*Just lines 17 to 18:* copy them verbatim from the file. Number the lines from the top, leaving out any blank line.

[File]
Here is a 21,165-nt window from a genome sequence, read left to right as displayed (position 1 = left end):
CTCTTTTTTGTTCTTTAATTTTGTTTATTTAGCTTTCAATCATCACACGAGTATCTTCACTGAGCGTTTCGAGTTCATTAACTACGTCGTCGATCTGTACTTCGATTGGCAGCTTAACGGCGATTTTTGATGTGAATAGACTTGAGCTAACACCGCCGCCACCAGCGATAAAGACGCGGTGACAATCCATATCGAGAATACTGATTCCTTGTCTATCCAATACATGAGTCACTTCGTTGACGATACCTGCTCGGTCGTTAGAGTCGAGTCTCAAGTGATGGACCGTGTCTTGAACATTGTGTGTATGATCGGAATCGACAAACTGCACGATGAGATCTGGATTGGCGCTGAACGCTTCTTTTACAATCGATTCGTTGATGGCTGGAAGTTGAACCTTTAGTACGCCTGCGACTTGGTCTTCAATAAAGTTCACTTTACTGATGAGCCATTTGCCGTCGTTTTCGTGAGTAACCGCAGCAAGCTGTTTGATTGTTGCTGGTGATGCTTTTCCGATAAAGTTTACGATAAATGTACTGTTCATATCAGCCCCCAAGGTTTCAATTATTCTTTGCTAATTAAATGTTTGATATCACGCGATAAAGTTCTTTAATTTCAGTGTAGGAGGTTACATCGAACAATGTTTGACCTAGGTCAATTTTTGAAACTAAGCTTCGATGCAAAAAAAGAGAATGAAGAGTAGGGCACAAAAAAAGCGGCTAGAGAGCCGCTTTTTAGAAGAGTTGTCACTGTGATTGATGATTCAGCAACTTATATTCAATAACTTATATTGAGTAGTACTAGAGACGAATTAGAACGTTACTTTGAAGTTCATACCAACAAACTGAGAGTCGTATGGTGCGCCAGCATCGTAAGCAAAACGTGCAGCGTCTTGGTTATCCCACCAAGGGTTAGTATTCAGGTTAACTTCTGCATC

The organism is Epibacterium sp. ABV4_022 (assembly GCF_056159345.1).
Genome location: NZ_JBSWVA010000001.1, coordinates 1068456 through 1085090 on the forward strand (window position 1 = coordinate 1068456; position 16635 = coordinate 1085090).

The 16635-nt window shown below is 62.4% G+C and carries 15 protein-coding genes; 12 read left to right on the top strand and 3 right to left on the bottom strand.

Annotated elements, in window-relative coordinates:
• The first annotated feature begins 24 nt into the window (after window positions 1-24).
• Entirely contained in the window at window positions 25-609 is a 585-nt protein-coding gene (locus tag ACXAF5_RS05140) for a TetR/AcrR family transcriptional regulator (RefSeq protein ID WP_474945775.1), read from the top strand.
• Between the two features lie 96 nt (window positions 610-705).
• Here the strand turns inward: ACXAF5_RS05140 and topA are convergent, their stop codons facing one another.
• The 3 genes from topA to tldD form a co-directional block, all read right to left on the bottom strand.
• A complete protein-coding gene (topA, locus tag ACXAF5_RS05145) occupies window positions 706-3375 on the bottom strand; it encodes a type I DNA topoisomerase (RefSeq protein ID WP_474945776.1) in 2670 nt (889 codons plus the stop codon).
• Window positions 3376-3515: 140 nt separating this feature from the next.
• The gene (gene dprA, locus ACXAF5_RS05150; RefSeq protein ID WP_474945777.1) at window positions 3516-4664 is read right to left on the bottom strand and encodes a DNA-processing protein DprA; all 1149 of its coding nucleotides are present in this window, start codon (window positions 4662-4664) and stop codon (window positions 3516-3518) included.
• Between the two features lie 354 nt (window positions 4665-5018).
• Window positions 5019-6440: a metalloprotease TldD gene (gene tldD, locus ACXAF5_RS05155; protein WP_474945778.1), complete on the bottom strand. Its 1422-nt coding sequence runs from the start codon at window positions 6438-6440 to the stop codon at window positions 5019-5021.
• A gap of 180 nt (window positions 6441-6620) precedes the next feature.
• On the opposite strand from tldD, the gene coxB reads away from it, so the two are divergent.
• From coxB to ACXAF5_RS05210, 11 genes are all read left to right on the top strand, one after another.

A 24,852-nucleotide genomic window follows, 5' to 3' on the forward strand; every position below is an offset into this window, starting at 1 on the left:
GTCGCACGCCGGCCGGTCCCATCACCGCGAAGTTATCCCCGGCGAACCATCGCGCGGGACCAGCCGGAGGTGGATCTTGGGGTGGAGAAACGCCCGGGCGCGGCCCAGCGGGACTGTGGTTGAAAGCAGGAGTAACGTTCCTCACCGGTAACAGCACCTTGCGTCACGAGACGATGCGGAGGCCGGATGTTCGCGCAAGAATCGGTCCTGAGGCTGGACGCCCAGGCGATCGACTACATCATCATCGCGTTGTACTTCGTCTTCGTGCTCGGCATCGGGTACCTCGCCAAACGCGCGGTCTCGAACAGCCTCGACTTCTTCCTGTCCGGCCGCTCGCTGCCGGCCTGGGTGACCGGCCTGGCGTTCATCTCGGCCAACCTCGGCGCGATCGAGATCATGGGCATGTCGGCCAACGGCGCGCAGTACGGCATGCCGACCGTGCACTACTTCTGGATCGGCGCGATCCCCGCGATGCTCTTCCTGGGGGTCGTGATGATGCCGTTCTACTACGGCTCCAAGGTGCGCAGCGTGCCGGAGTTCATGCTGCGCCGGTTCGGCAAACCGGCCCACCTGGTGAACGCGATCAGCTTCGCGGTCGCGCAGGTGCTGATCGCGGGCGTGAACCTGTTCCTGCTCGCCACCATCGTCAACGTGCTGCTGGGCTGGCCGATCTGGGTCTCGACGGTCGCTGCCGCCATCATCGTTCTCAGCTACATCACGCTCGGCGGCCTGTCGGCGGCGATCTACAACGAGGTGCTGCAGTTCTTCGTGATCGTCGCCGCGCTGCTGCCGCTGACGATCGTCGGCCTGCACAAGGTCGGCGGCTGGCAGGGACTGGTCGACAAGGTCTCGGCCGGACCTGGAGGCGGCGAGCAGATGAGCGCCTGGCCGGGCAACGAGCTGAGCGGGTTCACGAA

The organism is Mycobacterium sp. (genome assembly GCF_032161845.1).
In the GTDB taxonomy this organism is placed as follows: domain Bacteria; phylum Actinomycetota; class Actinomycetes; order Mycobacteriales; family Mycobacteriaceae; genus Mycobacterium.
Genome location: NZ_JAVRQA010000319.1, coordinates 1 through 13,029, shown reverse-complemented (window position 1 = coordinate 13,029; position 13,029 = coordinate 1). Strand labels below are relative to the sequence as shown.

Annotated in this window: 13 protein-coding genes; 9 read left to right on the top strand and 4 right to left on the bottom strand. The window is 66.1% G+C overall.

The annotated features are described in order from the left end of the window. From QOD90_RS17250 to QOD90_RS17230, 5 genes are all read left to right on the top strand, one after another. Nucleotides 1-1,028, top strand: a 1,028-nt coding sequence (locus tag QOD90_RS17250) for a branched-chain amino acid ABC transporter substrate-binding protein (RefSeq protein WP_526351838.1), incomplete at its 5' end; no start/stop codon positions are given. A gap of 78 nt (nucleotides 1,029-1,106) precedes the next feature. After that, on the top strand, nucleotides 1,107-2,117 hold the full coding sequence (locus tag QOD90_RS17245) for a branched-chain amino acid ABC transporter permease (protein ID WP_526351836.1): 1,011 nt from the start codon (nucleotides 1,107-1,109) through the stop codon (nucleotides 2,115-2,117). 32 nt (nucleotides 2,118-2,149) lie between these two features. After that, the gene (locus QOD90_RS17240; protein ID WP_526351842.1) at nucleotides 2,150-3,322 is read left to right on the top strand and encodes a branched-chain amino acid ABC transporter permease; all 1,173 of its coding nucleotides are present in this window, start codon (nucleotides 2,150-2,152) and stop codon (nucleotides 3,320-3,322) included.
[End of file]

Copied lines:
• A gap of 180 nt (window positions 6441-6620) precedes the next feature.
• On the opposite strand from tldD, the gene coxB reads away from it, so the two are divergent.